With the formation of the Jana Sangh way back in 1951, the RSS loaned the services of some of its top men to strengthen the political setup. Among the first batch, besides Bhandari, were Atal Behari Vajpayee, Deen Dayal Upadhaya, Thakre, Nanaji Deshmukh, Jagannath Rao Joshi and others like them. They formed the hard core of the political wing and did not give up their vow to remain bachelors. That was the reason why many top leaders of the BJP never married and these include the Prime Minister Vajpayee, party chief Thakre, Vice-President J.P. Mathur, and Bhandari, who now lives in Patnas sprawling Raj Bhavan.
The 77-year-old Bhandari is, at present, senior-most leader of the BJP but was sidelined politically for years. He is a contemporary of the late Upadhaya and both studied at the DAV College in Kanpur. Bhandari was known to be the link between the RSS and the Jana Sangh after assassination of Upadhaya but could not succeed him because he lacked the public image of leaders like Vajpayee. Bhandari, however, held practically all other key positions in the organisation General Secretary, Organising Secretary, Treasurer, Vice-President and framer of the partys constitution. It is generally believed the BJPs constitution could not be discussed and amended without his participation.
Bhandari is known to be a leader of high morals, a stickler for discipline in private and public life and, as chairman of the partys disciplinary committee, demonstrated in ample measure that he is no nonsense man.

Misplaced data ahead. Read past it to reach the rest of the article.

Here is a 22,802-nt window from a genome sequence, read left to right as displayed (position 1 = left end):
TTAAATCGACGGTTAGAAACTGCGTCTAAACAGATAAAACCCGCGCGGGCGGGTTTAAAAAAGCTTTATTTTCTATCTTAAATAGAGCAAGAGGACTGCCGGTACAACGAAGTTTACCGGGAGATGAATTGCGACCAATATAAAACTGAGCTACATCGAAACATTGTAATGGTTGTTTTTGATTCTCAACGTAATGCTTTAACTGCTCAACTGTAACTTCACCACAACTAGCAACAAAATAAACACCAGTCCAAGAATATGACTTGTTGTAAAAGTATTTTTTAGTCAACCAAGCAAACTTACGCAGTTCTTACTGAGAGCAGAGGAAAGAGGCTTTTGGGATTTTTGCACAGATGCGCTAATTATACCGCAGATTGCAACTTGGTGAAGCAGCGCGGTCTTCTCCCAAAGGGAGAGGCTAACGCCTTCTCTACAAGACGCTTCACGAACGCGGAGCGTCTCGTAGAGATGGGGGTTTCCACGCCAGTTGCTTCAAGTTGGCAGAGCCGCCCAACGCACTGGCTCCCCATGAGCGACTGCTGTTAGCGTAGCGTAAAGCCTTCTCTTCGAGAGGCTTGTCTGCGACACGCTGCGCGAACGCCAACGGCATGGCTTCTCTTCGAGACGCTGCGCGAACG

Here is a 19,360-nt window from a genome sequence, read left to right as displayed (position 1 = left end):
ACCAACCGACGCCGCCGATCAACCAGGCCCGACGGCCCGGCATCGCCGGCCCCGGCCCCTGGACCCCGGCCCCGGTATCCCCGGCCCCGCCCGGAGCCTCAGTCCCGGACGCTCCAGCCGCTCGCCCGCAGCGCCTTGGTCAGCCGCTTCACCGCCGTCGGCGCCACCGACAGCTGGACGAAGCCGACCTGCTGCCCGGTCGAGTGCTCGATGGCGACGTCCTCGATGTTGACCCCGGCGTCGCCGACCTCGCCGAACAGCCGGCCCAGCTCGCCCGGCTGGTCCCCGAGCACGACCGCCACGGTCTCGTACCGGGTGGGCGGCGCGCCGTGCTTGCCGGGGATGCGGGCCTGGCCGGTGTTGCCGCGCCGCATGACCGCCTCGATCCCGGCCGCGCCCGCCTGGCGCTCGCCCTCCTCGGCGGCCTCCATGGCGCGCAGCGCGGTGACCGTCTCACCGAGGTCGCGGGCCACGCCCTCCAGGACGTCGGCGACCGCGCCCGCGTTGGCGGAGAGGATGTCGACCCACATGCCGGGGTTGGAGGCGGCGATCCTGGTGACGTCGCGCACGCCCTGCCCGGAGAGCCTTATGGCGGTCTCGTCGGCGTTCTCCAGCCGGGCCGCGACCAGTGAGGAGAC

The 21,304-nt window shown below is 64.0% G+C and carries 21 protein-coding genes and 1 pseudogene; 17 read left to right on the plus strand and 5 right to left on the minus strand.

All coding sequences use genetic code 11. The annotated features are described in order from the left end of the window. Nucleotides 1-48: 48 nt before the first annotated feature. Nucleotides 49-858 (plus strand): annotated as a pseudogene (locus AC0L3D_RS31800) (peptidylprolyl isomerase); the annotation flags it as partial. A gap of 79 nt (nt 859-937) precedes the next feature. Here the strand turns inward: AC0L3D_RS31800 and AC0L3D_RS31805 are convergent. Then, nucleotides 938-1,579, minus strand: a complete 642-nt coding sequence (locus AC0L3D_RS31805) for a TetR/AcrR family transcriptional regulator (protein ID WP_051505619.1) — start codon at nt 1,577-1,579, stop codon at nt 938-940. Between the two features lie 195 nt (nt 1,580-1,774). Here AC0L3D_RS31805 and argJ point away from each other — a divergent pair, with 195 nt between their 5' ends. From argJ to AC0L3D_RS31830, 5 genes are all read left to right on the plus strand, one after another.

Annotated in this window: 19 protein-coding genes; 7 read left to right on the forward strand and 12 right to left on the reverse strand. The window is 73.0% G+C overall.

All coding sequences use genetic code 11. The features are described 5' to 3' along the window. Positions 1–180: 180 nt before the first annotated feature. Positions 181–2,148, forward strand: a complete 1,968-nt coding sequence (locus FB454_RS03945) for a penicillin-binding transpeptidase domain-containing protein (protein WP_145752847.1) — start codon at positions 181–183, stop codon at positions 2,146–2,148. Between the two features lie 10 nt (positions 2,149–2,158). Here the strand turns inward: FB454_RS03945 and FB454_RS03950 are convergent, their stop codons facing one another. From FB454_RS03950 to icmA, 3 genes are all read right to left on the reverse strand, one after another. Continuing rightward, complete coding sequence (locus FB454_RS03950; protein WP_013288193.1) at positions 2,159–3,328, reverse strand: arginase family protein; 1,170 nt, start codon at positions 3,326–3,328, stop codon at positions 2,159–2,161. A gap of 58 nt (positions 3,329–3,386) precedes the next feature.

Years back Bhandari contested a byelection from Udaipur constituency knowing full well that he would be defeated, yet he bowed to the wishes of the party high command and jumped into the poll fray. This was only election he contested in his long public life, spread over half a century. He was, however, a member of the Rajya Sabha for three terms 1966, 1976 and 1992 from Rajasthan. He was appointed Governor of Bihar in April, three months before his Rajya Sabha term was to expire.
Call it a coincidence but weeks before he was despatched to Patnas Raj Bhavan, Bhandari sat on dharna in Delhi to press the BJPs demand for dismissal of the Rabri Devi Government. Bhandari went to Bihar with a prejudiced mind knowing well that the BJP leadership has made up its mind to throw out the state government which, it openly alleges, is run by proxy of Laloo Prasad Yadav. This is a stark reality also. There is also no denying the fact that the administration in Bihar has touched the nadir (it was never good) and complete lawlessness and anarchy prevails in some districts.
Since the day Bhandari landed in Patna, his relations with Chief Minister were strained and, on his part, the new Governor gave sleepless nights to the government. The matter came to a head when he rejected the names of nine of the 11 candidates recommended by the government for appointment to the posts of Vice-Chancellors and Pro-Vice-Chancellors. It was increasingly suspected that the ouster of the Rabri Devi Ministry was inevitable and Bhandari would give a very adverse report to pave the way for Presidents rule. The suspicion came literally true.